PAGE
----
These are the posts that, over the life of our blog, have sparked the most discussion and led people to leave the most comments.
This is the #1 post with the most comments on our blog, which makes me happy in large part because it’s a post actually about books. (Many of the posts that generated the most discussion are about blogging.) In it, Krysta discusses how the YA market has changed and whether books for younger teens are being edged out.
You can read Krysta’s suggestions for books for younger teens here.
It’s interesting this generated a lot of discussion because most of the comments are, of course, from people who are already book bloggers. However, it was great to see other people’s advice and what they wished they would have known or done differently when the first started blogging.
This post generated discussion for two main reasons: 1) many people don’t know about Amazon’s predatory pricing practices and their unchecked influence on publishers/authors/the book market in general and 2) many people wanted to explain why they do shop primarily on Amazon, even if they don’t agree with their business practices.
You can read more about Amazon on these posts:
- Is Amazon Really Cheaper Than Barnes & Noble?
- Should Authors Create Exclusive Content for Amazon?
- Why Amazon Will Never Replace the Public Library
In terms of predictions, this wasn’t my most accurate; the majority of bloggers are still going solo. However, I think this post sparked discussion because it explains just how much book bloggers do (generally unpaid!) and how much of that work can be unexpected when you’re starting out and how much of it is overlooked by non-bloggers. Who knew you had to try your hand at photography, social media marketing, and SEO to blog?!
One of our more “controversial” posts, but it did generate a lot of discussion! Many people pointed out that Christian fiction is its own genre, but this post is more about the lack of representation of religious characters in mainstream media (particularly ones who actually practice their religion or have sincere faith) and, of course, is about characters of every religion, not just Christian ones.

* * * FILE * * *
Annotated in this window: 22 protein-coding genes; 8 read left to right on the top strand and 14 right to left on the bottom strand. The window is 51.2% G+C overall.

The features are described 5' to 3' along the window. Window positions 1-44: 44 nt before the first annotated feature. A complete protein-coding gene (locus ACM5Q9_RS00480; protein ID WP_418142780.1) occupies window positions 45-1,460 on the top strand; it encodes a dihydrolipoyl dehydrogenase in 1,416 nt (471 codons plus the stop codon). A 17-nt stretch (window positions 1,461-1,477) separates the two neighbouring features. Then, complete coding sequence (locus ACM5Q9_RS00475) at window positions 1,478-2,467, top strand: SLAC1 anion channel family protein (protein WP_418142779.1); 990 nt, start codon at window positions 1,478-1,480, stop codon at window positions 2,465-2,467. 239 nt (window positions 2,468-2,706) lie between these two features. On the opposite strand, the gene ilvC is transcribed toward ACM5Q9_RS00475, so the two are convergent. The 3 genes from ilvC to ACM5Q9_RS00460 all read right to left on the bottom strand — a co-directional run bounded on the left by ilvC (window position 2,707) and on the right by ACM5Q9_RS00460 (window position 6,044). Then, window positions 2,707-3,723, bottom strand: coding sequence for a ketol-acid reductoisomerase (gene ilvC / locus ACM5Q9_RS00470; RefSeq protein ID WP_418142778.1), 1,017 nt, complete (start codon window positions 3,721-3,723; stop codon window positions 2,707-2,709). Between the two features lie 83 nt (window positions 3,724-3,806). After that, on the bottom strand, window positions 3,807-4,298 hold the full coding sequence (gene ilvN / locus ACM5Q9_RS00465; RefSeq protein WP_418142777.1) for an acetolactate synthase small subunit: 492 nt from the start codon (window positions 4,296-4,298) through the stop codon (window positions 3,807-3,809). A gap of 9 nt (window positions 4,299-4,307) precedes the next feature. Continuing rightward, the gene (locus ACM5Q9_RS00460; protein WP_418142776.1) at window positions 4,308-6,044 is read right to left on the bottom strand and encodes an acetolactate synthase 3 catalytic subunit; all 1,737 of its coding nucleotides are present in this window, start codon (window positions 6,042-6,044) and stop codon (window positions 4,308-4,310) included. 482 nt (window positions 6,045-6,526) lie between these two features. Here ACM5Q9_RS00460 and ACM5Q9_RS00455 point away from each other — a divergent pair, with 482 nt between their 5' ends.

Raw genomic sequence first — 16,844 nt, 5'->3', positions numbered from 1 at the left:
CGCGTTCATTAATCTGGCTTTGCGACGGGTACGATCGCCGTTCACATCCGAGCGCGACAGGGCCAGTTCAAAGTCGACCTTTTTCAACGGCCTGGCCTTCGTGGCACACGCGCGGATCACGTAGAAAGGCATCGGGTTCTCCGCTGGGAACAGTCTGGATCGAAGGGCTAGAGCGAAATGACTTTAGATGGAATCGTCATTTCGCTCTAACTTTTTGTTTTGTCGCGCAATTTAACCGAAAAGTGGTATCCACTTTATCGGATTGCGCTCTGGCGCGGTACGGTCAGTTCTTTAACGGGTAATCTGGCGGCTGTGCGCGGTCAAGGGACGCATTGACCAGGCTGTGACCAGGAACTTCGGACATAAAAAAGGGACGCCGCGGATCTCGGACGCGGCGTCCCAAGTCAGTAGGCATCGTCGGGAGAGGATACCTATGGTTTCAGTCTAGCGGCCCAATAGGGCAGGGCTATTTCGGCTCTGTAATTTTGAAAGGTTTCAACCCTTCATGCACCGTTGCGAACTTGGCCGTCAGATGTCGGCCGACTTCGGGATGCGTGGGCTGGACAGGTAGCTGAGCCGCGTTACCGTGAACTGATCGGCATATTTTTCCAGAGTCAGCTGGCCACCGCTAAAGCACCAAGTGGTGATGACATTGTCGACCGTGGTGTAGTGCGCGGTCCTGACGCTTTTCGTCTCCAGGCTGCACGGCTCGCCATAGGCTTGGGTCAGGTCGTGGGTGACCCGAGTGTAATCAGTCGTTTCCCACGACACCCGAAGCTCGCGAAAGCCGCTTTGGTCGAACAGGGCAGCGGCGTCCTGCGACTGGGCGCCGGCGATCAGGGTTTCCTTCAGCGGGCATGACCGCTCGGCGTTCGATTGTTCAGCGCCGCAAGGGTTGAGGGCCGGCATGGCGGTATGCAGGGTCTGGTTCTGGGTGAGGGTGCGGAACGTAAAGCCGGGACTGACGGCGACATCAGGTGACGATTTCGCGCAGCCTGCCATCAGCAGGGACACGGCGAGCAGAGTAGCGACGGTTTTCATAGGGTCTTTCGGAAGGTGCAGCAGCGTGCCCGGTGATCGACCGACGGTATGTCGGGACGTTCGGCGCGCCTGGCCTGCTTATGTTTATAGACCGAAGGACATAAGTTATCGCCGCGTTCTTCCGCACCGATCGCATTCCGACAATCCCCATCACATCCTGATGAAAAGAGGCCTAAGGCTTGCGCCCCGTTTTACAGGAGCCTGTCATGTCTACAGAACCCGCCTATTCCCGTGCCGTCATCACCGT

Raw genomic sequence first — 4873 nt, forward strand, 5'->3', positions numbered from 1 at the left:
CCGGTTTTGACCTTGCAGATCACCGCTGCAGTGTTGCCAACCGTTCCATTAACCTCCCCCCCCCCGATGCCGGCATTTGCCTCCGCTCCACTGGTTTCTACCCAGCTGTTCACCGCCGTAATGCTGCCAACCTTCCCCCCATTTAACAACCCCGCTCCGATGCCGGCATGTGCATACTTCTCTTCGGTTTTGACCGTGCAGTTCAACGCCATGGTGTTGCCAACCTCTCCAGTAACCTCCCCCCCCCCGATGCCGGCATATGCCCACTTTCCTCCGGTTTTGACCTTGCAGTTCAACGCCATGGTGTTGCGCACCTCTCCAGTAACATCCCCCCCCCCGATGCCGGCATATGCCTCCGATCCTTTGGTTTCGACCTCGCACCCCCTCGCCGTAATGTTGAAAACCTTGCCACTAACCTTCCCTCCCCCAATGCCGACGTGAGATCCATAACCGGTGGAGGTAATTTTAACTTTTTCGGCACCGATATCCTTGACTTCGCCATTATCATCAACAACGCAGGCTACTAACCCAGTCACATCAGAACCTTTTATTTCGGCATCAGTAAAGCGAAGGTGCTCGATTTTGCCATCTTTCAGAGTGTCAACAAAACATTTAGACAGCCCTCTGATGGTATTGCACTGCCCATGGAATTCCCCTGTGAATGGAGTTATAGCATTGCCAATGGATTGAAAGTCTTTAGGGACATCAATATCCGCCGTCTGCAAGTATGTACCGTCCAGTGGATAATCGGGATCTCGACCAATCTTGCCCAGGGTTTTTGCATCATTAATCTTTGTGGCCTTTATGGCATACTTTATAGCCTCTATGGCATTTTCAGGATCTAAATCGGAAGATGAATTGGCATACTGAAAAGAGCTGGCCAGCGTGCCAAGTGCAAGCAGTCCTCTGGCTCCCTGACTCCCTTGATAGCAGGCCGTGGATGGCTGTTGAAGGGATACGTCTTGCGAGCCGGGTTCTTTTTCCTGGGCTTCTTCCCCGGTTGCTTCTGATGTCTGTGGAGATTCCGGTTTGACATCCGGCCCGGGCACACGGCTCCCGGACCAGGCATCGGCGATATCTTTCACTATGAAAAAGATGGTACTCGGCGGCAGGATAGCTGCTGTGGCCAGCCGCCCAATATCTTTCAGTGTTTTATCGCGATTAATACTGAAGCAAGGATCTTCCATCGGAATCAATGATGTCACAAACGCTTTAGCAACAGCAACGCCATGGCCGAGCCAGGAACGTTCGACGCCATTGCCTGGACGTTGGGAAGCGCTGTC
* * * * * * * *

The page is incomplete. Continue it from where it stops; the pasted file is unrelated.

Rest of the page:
Krysta reflects on the pressure that social media can put on us, both in our personal lives and in blogging, and how it can take away the joy even of reading if we feel that what we’re reading and writing about isn’t getting us the numbers we want. (Maybe this explains why she doesn’t run any of the social media accounts for our blog!)
An interesting discussion because people have strong feelings about Bookstagram and the fact it can seem to commercialize reading or imply that you need to own tons of books and buy tons of custom props in order to get attractive pictures and find followers. I talked about why I do use library books, and some people commenters explained why they also do or why they felt uncomfortable doing it or thought it wouldn’t be well-received.
Simply by blogging for awhile and by reading discussion posts about what bloggers like to see in other blogs, why they blog, why they follow other bloggers, etc., I have gleaned some of the unwritten rules, which I understand as follows….
Pretty self-explanatory. Krysta discusses some of her biggest bookish pet peeves, and commenters weigh in with whether they agree or disagree and with some pet peeves of their own.
Krysta discusses several blogging rules/recommendations (generally things people suggest you need to do to get traffic or find followers) that she doesn’t follow–with apparently no loss.